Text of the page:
Taj is a towering musical figure—a legend who transcended the blues not by leaving them behind, but by revealing their magnificent scope to the world. Quantifying the 77-year-old’s significance is impossible, but people try anyway. A 2017 Grammy win for TajMo, Taj’s collaboration with Keb’ Mo’, brought his Grammy tally to three wins and 14 nominations, and underscored his undiminished relevance more than 50 years after his solo debut. Blues Hall of Fame membership, a Lifetime Achievement Award from the Americana Music Association, and other honors punctuate his résumé. Taj appreciates the accolades, but his motivation lies elsewhere. “I just want to be able to make the music that I’m hearing come to me—and that’s what I did,” Taj says. “When I say, ‘I did,’ I’m not coming from the ego. The music comes from somewhere. You’re just the conduit it comes through. You’re there to receive the gift.”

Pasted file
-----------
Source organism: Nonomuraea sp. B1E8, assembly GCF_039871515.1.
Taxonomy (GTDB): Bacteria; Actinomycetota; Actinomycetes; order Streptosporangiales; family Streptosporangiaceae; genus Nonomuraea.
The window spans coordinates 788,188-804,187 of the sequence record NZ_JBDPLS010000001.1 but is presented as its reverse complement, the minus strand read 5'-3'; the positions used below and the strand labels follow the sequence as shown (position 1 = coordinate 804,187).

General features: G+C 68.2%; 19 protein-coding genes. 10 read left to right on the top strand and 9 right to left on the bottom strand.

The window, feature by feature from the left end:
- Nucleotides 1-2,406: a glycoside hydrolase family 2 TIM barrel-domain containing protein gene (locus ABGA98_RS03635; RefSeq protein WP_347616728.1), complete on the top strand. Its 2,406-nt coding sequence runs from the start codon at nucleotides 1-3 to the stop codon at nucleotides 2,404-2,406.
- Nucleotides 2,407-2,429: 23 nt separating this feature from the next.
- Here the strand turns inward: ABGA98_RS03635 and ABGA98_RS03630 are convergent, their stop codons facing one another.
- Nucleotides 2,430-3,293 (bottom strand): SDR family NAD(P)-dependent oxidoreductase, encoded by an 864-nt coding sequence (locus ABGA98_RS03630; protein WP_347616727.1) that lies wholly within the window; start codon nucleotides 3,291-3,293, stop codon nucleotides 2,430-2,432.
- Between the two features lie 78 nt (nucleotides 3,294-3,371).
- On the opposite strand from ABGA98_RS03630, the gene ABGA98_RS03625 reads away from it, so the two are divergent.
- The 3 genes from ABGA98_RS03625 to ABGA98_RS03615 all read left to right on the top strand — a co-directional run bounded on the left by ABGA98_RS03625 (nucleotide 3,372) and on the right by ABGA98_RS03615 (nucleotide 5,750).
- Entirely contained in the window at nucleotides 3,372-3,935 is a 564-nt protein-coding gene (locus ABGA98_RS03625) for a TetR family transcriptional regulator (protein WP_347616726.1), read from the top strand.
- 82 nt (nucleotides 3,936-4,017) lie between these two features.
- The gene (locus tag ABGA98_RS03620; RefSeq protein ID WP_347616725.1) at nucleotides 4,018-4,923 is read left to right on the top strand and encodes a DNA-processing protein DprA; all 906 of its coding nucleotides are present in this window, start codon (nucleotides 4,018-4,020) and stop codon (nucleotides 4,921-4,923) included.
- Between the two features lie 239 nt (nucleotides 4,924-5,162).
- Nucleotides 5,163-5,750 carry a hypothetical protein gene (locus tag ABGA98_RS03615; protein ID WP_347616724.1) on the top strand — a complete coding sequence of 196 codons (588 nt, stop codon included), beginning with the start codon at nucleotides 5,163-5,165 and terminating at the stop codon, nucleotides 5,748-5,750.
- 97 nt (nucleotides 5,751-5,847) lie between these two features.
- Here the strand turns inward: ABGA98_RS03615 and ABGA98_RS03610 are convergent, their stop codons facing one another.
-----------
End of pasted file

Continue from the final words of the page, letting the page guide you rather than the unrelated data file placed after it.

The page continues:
Preserving her musical past, Sona Jobarteh innovates to support a more humanitarian future. The spirit of Sona Jobarteh’s musical work stands on the mighty shoulders of The West African Griot Tradition; she is a living archive of the Gambian people. With one ear on the family’s historic reputation, one on the all-important future legacy, and her heart in both places, she is preparing a place today for the next generation. Her singing and Kora playing while fronting her band spring directly from this tradition. The extent of her recognition today is evidenced by more than 23+ million watchers on YouTube and beyond. All this despite singing in her native languages and keeping to her own path within the music industry.
“Sona Jobarteh is Africa’s first female griot kora virtuoso, and also a fine singer and composer, blending traditional music, blues and Afropop to impressive effect” – Robin Denselow, The Guardian